He’s known to thousands of Washington Huskies fans as one of the most legendary players in program history. Come Friday, he’ll be a member of the Pac-12 Hall of Honor.
But there was a time when former Huskies quarterback Sonny Sixkiller didn’t even tell his own high school classmates he was going to play college football until there was an assembly.
“We had our senior rally in the gym where everyone’s announcing ‘So-and-so is going here. So-and-so is going there,” Sixkiller said Friday. “They said my name and I said ‘The University of Washington’ and they were like, ‘Whoa!’ That was the first time a lot of people I went to high school with knew I got a football scholarship to Washington.”
The Pac-12 announced in late February it would enshrine a new Hall of Honor class. Usually, the accolade was reserved for basketball players until the conference decided to induct former athletes from all sports.
What made Sixkiller an honoree was what he did for the Huskies on and off the field.
He was a three-year starter who set numerous school records and led UW to consecutive 8-3 campaigns during his junior and senior years. His Sports Illustrated cover along with “The Ballad of Sonny Sixkiller” still remain as two of the most iconic contributions within UW’s athletic history.
“So when (UW athletics director) Jen Cohen called to tell me the news, I was surprised. I went, ‘Are you sure? Is this real?’” Sixkiller said with a laugh. “She went on to say all the good things … It was really overwhelming and a big honor to have it.
“The outpouring of responses from people I know, or don’t even know, it’s been pretty overwhelming.”
Sixkiller, despite his well-known persona, is actually a somewhat private person who doesn’t like to make it about himself.
He said it comes from his upbringing in the small town of Ashland, Oregon. A self-described “skinny Native American kid,” Sixkiller would always make a point to say hello to the adults in his community.
That’s how he learned to always value others before himself.
“It was ingrained in me early on,” Sixkiller said. “That’s the way you were.”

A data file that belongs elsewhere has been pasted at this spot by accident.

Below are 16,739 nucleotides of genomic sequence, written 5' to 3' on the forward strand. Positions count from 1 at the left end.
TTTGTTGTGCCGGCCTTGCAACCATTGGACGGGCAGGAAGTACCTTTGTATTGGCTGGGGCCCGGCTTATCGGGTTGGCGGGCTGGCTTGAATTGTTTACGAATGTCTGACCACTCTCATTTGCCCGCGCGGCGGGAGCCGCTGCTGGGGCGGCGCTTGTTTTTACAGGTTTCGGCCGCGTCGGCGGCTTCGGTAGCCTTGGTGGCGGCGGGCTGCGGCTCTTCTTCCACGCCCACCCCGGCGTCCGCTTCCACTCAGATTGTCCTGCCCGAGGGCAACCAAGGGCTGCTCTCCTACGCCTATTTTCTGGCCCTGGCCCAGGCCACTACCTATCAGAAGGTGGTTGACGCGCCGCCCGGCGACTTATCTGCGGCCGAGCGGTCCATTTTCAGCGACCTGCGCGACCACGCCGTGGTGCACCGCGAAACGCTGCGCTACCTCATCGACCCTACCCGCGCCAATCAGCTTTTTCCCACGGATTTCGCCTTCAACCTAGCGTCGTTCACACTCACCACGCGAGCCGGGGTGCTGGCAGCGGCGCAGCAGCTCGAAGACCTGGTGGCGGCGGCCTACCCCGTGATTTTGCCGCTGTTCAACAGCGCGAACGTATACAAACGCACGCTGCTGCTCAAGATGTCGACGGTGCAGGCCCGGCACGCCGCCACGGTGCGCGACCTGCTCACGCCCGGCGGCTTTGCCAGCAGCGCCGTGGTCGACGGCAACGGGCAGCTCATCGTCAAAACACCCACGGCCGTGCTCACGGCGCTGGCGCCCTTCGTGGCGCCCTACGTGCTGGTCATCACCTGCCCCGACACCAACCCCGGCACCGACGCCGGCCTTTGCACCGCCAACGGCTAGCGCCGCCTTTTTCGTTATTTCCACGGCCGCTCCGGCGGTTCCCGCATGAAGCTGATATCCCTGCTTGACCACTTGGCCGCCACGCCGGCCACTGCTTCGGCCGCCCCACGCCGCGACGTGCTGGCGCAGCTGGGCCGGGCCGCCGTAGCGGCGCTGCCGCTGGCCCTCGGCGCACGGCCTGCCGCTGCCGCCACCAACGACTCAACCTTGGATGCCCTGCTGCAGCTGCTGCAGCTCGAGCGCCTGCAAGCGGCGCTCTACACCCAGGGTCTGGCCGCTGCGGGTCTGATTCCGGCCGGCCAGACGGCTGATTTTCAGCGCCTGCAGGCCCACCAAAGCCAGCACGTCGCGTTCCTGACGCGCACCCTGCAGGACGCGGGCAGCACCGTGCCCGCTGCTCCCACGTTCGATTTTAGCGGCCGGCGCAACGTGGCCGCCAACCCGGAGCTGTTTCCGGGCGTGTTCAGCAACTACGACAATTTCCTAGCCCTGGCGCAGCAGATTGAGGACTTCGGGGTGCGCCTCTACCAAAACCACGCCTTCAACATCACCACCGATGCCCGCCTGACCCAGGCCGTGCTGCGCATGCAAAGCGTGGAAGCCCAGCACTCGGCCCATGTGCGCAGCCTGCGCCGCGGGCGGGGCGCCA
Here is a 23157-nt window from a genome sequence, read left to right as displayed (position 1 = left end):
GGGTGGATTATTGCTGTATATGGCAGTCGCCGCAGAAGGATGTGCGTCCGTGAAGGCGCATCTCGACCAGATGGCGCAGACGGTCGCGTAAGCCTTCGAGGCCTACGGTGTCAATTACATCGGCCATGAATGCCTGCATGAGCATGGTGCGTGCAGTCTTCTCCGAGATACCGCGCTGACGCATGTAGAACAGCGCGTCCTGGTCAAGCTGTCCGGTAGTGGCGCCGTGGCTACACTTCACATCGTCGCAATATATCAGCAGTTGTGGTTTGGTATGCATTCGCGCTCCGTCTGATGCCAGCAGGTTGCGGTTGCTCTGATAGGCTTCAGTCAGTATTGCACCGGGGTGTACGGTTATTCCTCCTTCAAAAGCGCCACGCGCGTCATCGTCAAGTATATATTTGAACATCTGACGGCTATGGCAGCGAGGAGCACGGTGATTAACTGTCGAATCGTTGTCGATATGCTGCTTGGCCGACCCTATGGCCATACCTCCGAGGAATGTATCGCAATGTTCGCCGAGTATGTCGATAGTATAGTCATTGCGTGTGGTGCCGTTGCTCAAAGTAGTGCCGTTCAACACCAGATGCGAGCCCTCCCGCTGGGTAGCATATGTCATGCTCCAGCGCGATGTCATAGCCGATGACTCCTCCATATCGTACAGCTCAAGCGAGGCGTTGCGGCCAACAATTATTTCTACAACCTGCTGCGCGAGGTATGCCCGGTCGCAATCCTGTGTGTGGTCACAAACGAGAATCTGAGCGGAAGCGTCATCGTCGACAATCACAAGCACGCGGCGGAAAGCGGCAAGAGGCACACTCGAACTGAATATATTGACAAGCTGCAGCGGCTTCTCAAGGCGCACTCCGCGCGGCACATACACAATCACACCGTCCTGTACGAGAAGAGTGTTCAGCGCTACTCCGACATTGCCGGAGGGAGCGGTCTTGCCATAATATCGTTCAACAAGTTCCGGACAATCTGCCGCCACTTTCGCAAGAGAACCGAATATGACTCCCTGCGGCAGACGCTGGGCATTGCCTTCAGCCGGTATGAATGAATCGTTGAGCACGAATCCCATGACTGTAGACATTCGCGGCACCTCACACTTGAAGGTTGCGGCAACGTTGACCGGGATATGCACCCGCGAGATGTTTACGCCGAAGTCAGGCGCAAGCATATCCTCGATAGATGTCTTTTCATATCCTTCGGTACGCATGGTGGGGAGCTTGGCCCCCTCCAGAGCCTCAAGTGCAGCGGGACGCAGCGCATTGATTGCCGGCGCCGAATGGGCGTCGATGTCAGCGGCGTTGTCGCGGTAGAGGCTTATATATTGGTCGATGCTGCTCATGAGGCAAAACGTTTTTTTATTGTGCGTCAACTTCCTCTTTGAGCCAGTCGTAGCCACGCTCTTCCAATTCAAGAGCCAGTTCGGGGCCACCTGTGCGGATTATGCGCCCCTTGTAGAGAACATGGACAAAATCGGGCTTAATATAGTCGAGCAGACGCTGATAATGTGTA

But that’s not to say Sixkiller won’t share a good story.
For example. What’s the best story about Sonny Sixkiller that nobody knows?
“Lot of people know I was in ‘The Longest Yard,’” Sixkiller said referencing the 1974 cult classic when a former NFL star played by Burt Reynolds leads a group of prisoners in a game against the prison guards. “Lot of people don’t know I was on ‘Hawaii Five-O’ either.”
Wait. Come again?
Sixkiller lived in Honolulu and was playing for The Hawaiians in the World Football League in 1975. His teammate — and roommate at the time, Rick Cassata, went on a casting call for ‘Hawaii Five-0’ and he went along.
Cassata went into another room for the audition and the casting agent asked Sixkiller if he was there to tryout for a part.
“I go, ‘Eh, I hadn’t planned on it.’ She goes, ‘Would you like to?’” Sixkiller said. “I said ‘Sure’ and filled out the form and under ‘experience’ I wrote ‘The Longest Yard with Burt Reynolds.’”
Both Cassata and Sixkiller were given roles. Sixkiller said Cassata’s arm was shown giving a sno-cone to a child.
Sixkiller got the role of a boat captain who was trying to help someone.
Jack Lord, who was the show’s star during its 12-season run, knew Sixkiller from when he played for the Huskies.
“What a great experience I’ve had,” Sixkiller said. “All because I played football at the University of Washington.”